4 Stress Management Techniques to Improve Your Mental Health

Everyone deals with stress in today’s fast-paced world. Regardless of your job, relationship status, or number of children, stressful experiences are nearly universal and impact every aspect of your life. Given how intense the effects of these moments can be, learning effective stress management techniques is beneficial and essential for maintaining our mental and emotional well-being.

How Does Stress Impact Health?

Physically, stress triggers your body’s fight or flight response — the biological reaction that helps us perceive whether something is a threat. This leads to an increase in adrenaline and cortisol, the stress hormone.

The longer your body is exposed to high levels of stress hormones, the higher your risk for a range of health problems, including high blood pressure, heart disease, obesity, and weakened immune function. Additionally, stress can exacerbate existing conditions such as asthma, diabetes, gastrointestinal disorders, and even fertility. A 2018 review found that, in general, when women participated in some form of psychological or psychiatric treatment to lower stress, researchers saw higher rates of pregnancy.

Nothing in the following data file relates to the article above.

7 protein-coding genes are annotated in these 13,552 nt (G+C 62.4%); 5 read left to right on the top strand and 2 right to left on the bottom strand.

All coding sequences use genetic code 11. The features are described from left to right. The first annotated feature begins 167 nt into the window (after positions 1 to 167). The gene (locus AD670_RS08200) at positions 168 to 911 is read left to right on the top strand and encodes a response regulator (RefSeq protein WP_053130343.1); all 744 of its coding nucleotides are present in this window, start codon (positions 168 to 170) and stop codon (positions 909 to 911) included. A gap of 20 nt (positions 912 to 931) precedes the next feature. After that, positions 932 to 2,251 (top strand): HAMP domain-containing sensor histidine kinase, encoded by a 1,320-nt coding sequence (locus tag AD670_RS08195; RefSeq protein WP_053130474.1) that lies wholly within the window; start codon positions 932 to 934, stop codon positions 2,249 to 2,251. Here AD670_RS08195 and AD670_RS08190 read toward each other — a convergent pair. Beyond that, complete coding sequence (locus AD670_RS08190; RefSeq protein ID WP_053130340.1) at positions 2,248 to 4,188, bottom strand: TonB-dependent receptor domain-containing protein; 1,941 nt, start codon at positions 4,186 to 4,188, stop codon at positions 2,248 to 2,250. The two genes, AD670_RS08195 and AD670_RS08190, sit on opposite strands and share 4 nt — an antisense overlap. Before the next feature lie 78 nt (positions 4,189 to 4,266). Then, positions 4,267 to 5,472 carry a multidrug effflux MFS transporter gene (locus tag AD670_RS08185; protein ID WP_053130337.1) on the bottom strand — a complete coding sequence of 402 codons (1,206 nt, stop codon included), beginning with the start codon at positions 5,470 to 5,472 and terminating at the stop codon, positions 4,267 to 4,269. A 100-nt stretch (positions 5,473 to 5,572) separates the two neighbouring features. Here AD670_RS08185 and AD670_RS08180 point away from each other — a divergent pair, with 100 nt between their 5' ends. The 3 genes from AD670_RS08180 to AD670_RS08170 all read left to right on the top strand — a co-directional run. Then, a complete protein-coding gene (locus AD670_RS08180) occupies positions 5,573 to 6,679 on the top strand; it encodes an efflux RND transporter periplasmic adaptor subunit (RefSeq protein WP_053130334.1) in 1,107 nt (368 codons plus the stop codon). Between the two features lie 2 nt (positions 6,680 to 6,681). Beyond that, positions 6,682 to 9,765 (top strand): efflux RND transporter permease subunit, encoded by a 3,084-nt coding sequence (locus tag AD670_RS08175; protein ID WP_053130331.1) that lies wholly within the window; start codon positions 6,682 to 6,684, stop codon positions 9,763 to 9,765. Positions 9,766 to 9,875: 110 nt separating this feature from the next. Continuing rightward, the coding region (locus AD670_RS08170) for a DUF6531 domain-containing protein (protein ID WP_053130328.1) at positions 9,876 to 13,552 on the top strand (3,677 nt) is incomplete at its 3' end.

Chronic stress is also strongly linked to an increased risk of mental health disorders like anxiety and depression. Although these are already common and experienced by millions of people worldwide, stress makes the risk of more severe cases of these conditions even higher.